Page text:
Posted by: Lizzie Ross | May 7, 2010

Classic Friday: Dark Is Rising

The Dark Is Rising Sequence, Susan Cooper (1965-1977), 5 vols.

If King Arthur ever does wake up, he’ll be amazed by two things. First, of course, the fact that he’s woken up at all. After he’s recovered from that shock, he then has to deal with his continued fame, his centrality in so many works of art–paintings, poems, novels, movies, even a Broadway musical. I hope it doesn’t go to his head.

Drawing on Arthurian legends, Cooper has created a great YA series here, good (the Light) battling evil (the Dark) in modern England (well, pre-electronics modern, anyway). In small towns and the countryside of Cornwall, Wales, and England, three families find themselves connected through their friendship with Great-Uncle Merry (aka Merriman), no one’s actual uncle, but a convenient friend to have at your side when you’re facing danger of the magical variety.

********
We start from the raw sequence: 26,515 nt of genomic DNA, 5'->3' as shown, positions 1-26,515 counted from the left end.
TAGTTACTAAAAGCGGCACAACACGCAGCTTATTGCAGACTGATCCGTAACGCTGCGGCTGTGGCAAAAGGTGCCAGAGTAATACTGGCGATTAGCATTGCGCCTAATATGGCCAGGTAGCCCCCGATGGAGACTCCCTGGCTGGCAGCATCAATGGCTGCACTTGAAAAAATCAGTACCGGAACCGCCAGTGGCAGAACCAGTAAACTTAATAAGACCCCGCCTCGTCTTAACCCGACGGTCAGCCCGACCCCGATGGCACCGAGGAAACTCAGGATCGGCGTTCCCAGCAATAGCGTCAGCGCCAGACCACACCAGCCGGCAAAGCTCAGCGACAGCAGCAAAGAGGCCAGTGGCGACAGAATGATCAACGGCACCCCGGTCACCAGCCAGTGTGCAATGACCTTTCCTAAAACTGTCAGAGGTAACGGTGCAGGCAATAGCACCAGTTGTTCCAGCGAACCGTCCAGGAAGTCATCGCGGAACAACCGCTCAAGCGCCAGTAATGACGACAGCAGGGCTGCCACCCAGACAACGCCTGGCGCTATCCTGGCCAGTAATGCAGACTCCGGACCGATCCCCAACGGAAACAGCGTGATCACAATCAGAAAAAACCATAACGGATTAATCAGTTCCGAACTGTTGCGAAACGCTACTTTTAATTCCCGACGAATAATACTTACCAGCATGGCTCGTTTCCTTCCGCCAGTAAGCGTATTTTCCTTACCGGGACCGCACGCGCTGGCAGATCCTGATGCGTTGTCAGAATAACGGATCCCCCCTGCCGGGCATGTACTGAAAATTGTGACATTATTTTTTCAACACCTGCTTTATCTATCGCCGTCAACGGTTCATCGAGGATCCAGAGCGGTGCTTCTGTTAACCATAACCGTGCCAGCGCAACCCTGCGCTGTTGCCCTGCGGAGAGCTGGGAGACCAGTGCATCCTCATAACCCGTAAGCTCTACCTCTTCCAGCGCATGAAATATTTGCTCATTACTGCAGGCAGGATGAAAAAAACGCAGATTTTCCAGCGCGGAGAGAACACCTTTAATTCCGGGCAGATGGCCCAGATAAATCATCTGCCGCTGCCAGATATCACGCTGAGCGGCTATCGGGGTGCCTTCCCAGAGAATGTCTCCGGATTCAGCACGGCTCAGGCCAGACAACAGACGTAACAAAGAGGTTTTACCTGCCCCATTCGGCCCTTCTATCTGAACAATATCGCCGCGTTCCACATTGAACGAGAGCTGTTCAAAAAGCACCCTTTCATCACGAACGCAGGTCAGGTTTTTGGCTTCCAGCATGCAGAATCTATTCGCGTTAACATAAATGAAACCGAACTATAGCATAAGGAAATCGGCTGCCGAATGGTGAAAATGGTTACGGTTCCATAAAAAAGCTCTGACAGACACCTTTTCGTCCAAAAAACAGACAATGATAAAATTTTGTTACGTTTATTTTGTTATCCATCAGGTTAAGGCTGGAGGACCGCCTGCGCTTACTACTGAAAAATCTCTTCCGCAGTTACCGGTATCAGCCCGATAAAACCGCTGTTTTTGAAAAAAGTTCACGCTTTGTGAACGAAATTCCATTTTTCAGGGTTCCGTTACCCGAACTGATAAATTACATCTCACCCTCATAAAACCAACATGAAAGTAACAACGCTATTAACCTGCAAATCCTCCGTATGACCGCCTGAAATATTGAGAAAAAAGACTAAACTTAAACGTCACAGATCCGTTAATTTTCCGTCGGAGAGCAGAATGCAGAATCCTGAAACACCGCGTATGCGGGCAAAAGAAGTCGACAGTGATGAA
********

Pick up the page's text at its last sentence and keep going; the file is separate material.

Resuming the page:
The series begins with the finding of a treasure map and ends with an all-out battle between the Dark and the Light, in which the children play key roles. Moments of terror and tension build to a very satisfying final trouncing of evil, all in the beautiful, quaint, picturesque countryside of Celtic Britain.

A central character in the third book in the series is a reference to the European tradition of the green man, a pagan symbol of nature that appears in the external decorations on many old churches and abbeys in England. Cooper switches the icon’s gender, and the Greenwitch, though only a wreath of branches and trees, inspires a wish that binds Nature to the children. Quite like the oaths taken by the Knights of the Round Table–though keep in mind that those oaths often led to disaster.

Over Sea, Under Stone; The Dark Is Rising; Greenwitch; The Grey King; Silver on the Tree

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